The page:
This article doesn’t offer much that is new except to mention that engineers have been looking at the library since early 2006, and that the cost of the seismic upgrades may be $30 million. Whether that includes the conversion to office space is not known at this time. Time and FOI will tell…
Legislature library closing
Quake proofing could bring final chapter to marble institution. Politicians have their own ideas about what to do with the space.
Times Colonist; with files from Times Colonist staff
Saturday, March 17, 2007
CREDIT: Ray Smith, Times Colonist The history of government resides in the legislature library, an institution founded in 1863. Many of its holdings, which include millions of documents and microfilmed newspapers, will be heading to a warehouse.
The B.C. legislature library is closing indefinitely for earthquake-proofing, amid widespread concern it won’t reopen.
The 29 staff in the 90-year-old building at the back of the legislature were told this week to prepare for a move. Half of them will be laid off, although they’ve been told work will be found elsewhere in the public service. Whether they will ever move back is still up in the air.
Much of the library’s holdings will be headed for a warehouse.
What happens after the historic building has been seismically upgraded still hasn’t been decided, Speaker Bill Barisoff said. A management committee that includes himself and members of the Liberal and NDP caucuses will make the final decision, he said.
But suspicion ran rampant yesterday that the politicians are planning a takeover of the marbled space for their own office use.
Barisoff confirmed that options under discussion include creating a reception area for official functions and more room for MLAs and staff.
The steady increase in the number of politicians who inhabit the buildings has made space allocation a perennial concern.
The number of MLAs has increased to 79 from 65 over the last 20 years. An electoral boundaries commission reviewing B.C. constituencies could increase that by another six.
Barisoff said the material stored in the warehouse will still be easily retrievable. A core collection of essential materials will be moved to another government building on Superior Street, just behind the legislature.
The law that established the library stipulates that it “must be kept conveniently near the legislative chamber.”
Barisoff said future use of the library building has to be decided and approved by a legislative management committee that includes MLAs from the Liberal and New Democrat caucuses.
“There will still be a library,” he said. “The only thing different will be the location of the books.”
The marble foyer features a 15 metre-high vaulted ceiling, under which resides the history of government going back to the Crown Colony of Vancouver Island. The library was founded in 1863 and includes millions of documents, microfilmed newspapers going back 100 years and a reading room. It primarily serves the needs of MLAs and their staff. The public is allowed in at specified times when the house isn’t sitting.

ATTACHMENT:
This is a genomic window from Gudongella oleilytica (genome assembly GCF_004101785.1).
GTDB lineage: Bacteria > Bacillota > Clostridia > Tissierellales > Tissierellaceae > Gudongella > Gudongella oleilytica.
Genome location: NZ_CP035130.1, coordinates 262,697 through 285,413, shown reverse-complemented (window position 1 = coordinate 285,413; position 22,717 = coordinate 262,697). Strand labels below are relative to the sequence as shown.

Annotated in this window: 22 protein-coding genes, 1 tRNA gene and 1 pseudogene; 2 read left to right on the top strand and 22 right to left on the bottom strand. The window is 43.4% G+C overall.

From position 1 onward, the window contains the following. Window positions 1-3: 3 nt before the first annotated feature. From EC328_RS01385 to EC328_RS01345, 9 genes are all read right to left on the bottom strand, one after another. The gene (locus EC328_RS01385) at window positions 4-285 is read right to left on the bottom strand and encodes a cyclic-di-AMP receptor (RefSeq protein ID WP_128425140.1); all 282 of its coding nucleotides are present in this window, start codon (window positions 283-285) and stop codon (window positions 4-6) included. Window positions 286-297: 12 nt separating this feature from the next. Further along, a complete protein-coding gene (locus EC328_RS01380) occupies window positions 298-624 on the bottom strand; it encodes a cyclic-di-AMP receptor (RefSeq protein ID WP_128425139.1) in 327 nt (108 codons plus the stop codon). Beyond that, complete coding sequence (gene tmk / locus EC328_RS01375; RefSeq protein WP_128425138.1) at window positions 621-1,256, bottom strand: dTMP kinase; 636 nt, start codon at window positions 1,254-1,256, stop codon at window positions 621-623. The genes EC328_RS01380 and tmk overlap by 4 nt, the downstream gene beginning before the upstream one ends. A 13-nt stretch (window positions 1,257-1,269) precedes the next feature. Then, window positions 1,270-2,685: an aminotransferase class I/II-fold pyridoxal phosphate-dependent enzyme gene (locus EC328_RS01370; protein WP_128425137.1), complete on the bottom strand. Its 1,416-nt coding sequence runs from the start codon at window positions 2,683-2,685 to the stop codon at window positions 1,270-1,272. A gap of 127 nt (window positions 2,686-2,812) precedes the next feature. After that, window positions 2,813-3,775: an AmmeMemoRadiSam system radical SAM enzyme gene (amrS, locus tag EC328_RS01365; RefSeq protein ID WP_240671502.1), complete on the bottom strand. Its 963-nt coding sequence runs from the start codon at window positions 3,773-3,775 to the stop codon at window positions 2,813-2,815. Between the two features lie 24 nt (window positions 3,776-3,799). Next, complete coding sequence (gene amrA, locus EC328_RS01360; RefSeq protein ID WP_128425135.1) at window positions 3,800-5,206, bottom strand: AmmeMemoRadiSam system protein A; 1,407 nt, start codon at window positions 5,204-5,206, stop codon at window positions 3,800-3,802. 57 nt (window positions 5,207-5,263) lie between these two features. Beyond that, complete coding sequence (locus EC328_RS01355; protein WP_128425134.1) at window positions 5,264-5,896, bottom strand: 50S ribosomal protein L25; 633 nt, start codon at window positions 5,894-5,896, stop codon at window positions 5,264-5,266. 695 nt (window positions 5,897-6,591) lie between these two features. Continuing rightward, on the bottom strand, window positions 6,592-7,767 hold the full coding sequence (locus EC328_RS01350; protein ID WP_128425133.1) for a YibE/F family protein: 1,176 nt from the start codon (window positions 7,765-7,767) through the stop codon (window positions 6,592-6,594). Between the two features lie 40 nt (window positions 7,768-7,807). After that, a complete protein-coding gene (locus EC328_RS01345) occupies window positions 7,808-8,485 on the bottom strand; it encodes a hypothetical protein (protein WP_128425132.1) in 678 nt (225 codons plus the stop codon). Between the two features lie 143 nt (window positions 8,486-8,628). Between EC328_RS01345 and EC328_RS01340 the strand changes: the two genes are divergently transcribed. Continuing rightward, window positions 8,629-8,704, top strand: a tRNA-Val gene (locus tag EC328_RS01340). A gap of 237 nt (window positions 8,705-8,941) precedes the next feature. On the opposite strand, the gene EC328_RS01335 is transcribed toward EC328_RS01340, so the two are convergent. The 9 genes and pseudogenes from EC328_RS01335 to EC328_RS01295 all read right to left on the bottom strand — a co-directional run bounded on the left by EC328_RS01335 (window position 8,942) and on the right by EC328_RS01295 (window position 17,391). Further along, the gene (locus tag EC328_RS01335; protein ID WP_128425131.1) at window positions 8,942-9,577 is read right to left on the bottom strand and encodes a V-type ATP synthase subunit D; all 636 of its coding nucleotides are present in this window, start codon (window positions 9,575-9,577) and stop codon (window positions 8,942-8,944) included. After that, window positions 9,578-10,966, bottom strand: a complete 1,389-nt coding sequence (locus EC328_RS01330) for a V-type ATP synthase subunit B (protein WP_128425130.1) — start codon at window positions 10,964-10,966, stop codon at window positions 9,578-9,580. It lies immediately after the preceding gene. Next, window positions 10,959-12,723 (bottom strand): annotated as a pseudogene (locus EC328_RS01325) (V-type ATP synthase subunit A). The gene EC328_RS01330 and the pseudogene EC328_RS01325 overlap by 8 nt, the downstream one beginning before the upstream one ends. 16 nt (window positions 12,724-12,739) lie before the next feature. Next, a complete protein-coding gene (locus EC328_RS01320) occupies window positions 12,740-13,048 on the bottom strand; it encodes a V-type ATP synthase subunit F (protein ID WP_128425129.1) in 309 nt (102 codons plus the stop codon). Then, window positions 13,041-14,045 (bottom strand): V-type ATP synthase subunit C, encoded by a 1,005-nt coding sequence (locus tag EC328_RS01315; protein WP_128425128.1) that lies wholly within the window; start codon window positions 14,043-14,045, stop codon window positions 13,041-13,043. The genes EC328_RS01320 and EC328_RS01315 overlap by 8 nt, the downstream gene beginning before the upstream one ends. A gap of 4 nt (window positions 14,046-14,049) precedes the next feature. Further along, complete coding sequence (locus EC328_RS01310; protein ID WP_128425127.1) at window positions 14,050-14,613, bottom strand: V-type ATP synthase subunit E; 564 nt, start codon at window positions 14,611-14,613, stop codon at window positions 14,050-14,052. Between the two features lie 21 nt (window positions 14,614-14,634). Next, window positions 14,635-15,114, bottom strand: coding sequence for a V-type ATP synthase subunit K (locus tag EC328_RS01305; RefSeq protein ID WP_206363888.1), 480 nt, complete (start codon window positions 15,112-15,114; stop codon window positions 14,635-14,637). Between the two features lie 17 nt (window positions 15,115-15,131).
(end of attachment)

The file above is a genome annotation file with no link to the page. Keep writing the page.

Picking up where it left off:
Former head librarian Joan Barton, who ran it for more than 30 years, said successive legislatures have ignored the space problems in the building.
“It was the optics. They were worried about building grand new offices for politicians.”
“Now they’re in crisis mode, and the premier’s office is driving this agenda.”
Premier Gordon Campbell and senior staff spent some time touring the library several weeks ago.
One of the arguments advanced is that much of the reference material is now available online, but Barton scorned that explanation.
“There is no such thing as ‘everything is on the Internet.’ When you say that to a librarian, they’re too polite to say so, but their first thought is: ‘I’m dealing with an idiot.'”
Barton accused Barisoff of “just going along” with the premier’s plan and failing to defend the legislature.
Barisoff said: “That’s the furthest thing from the truth.”
He said he’s been working with the premier’s office to advance a wholesale renovation of the building, because it would cost a significant amount. But much of the concept came from his office, he said.
NDP House Leader Mike Farnworth said nothing has been decided, but the issue of space is going to become more pressing if six more ridings are created. “We’re going to have to look at how we use the space.”
As for the legislature building itself, sources said last July that a plan had been in the works for some time and that an engineering firm had gone over the building several months previous to assess the need for a seismic upgrade.
The report has not been made public, but cost estimates apparently started at about $30 million. If a full-scale renovation was included, the price tag would likely double.